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90s Slang You Should Know


[dih-flekt] /dɪˈflɛkt/
verb (used with or without object)
to bend or turn aside; turn from a true course or straight line; swerve.
Origin of deflect
1545-55; < Latin dēflectere to bend down, turn aside, equivalent to dē- de- + flectere to bend, turn
Related forms
deflectable, adjective
deflector, noun Unabridged
Based on the Random House Dictionary, © Random House, Inc. 2017.
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Examples from the Web for deflect
Contemporary Examples
Historical Examples
  • And each time he tries to rise above that passion, the reappearance of the woman is sufficient to deflect him from his purpose.

  • That rebuke of Barber's seemed to deflect Cis's interest from the rooms to herself.

    The Rich Little Poor Boy Eleanor Gates
  • His inductive electrical machine could deflect a magnet and decompose iodide of potash.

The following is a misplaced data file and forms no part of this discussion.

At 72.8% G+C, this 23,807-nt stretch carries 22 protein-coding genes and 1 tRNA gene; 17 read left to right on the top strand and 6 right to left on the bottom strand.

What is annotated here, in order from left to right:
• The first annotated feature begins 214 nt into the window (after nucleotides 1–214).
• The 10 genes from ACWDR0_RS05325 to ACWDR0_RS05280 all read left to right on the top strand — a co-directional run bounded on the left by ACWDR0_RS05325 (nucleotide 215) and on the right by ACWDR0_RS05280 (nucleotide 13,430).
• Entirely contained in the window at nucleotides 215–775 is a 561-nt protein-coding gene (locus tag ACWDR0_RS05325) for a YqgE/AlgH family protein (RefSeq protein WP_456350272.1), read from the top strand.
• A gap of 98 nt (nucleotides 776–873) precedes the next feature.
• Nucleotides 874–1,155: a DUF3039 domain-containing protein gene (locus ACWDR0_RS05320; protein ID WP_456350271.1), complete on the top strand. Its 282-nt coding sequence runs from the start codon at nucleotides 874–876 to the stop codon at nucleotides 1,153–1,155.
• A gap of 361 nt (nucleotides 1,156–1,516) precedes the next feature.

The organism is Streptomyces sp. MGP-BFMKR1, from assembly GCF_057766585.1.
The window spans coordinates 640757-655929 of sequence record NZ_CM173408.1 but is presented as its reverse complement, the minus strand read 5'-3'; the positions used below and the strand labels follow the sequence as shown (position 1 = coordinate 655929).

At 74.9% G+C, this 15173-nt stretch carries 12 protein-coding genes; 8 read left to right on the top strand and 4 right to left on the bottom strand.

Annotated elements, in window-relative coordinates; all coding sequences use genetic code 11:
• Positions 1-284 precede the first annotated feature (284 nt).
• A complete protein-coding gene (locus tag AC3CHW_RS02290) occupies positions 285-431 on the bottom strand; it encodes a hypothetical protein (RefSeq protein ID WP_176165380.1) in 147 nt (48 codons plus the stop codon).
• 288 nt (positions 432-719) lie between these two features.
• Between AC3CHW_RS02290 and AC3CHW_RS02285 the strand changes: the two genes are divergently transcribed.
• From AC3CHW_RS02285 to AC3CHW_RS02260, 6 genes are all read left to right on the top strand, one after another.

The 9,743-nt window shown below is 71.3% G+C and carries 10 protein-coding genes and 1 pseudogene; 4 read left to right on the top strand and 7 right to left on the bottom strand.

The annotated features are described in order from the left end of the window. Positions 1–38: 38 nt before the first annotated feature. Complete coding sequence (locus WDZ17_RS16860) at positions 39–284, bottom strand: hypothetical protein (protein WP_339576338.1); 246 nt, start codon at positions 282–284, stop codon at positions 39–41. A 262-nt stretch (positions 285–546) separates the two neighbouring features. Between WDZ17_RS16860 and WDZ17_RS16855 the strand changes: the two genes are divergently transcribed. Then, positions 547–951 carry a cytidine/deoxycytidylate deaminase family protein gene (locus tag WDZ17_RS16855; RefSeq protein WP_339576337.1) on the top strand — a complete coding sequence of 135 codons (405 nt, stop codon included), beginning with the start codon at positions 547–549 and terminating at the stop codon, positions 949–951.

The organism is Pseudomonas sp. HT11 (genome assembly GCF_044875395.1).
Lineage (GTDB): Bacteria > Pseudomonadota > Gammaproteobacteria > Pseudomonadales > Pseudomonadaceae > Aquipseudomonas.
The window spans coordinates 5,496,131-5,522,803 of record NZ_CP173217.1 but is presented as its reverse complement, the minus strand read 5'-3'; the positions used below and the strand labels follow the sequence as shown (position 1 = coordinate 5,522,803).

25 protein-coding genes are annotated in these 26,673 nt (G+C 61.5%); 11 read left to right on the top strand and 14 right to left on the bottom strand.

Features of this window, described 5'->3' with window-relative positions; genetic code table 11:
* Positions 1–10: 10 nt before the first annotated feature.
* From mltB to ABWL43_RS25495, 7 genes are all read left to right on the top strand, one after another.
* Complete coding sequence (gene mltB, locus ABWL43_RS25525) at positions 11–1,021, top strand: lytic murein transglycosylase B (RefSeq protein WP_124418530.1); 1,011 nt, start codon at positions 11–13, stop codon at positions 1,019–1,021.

Makers of Electricity Brother Potamian
  • It would have taken more time than we had to deflect us enough to avoid a smash.

    Accidental Death Peter Baily
  • Would it be possible to deflect his course, and make for the next station eastwards?

British Dictionary definitions for deflect


to turn or cause to turn aside from a course; swerve
Derived Forms
deflector, noun
Word Origin
C17: from Latin dēflectere, from flectere to bend
Collins English Dictionary - Complete & Unabridged 2012 Digital Edition
© William Collins Sons & Co. Ltd. 1979, 1986 © HarperCollins
Publishers 1998, 2000, 2003, 2005, 2006, 2007, 2009, 2012
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Word Origin and History for deflect

1550s, from Latin deflectere "to bend (something) aside or downward," from de- "away" (see de-) + flectere "to bend" (see flexible). Originally transitive, the intransitive sense is first recorded 1640s. Related: Deflected; deflecting.

Online Etymology Dictionary, © 2010 Douglas Harper
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